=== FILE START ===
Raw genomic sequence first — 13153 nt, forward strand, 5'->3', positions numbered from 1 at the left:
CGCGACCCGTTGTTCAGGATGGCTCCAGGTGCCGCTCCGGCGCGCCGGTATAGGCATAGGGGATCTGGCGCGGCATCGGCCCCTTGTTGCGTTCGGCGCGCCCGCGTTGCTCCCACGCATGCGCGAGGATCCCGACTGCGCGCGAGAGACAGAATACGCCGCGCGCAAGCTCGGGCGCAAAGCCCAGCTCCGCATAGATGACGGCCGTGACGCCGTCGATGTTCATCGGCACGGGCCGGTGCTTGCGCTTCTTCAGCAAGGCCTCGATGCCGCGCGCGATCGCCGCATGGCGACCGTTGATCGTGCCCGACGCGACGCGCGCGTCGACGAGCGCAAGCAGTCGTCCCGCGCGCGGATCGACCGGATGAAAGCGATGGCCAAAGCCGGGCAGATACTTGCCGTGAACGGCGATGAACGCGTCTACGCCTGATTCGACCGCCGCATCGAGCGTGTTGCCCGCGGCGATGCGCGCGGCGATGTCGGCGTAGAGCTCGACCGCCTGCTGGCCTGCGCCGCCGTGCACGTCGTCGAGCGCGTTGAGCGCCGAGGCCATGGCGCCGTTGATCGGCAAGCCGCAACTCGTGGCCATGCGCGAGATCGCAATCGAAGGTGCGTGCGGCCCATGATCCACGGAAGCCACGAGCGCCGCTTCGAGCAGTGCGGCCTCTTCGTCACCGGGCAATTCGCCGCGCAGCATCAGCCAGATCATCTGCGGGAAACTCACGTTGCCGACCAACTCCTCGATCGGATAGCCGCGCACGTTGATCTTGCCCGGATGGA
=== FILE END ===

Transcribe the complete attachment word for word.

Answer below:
Raw genomic sequence first — 13153 nt, forward strand, 5'->3', positions numbered from 1 at the left:
CGCGACCCGTTGTTCAGGATGGCTCCAGGTGCCGCTCCGGCGCGCCGGTATAGGCATAGGGGATCTGGCGCGGCATCGGCCCCTTGTTGCGTTCGGCGCGCCCGCGTTGCTCCCACGCATGCGCGAGGATCCCGACTGCGCGCGAGAGACAGAATACGCCGCGCGCAAGCTCGGGCGCAAAGCCCAGCTCCGCATAGATGACGGCCGTGACGCCGTCGATGTTCATCGGCACGGGCCGGTGCTTGCGCTTCTTCAGCAAGGCCTCGATGCCGCGCGCGATCGCCGCATGGCGACCGTTGATCGTGCCCGACGCGACGCGCGCGTCGACGAGCGCAAGCAGTCGTCCCGCGCGCGGATCGACCGGATGAAAGCGATGGCCAAAGCCGGGCAGATACTTGCCGTGAACGGCGATGAACGCGTCTACGCCTGATTCGACCGCCGCATCGAGCGTGTTGCCCGCGGCGATGCGCGCGGCGATGTCGGCGTAGAGCTCGACCGCCTGCTGGCCTGCGCCGCCGTGCACGTCGTCGAGCGCGTTGAGCGCCGAGGCCATGGCGCCGTTGATCGGCAAGCCGCAACTCGTGGCCATGCGCGAGATCGCAATCGAAGGTGCGTGCGGCCCATGATCCACGGAAGCCACGAGCGCCGCTTCGAGCAGTGCGGCCTCTTCGTCACCGGGCAATTCGCCGCGCAGCATCAGCCAGATCATCTGCGGGAAACTCACGTTGCCGACCAACTCCTCGATCGGATAGCCGCGCACGTTGATCTTGCCCGGATGGA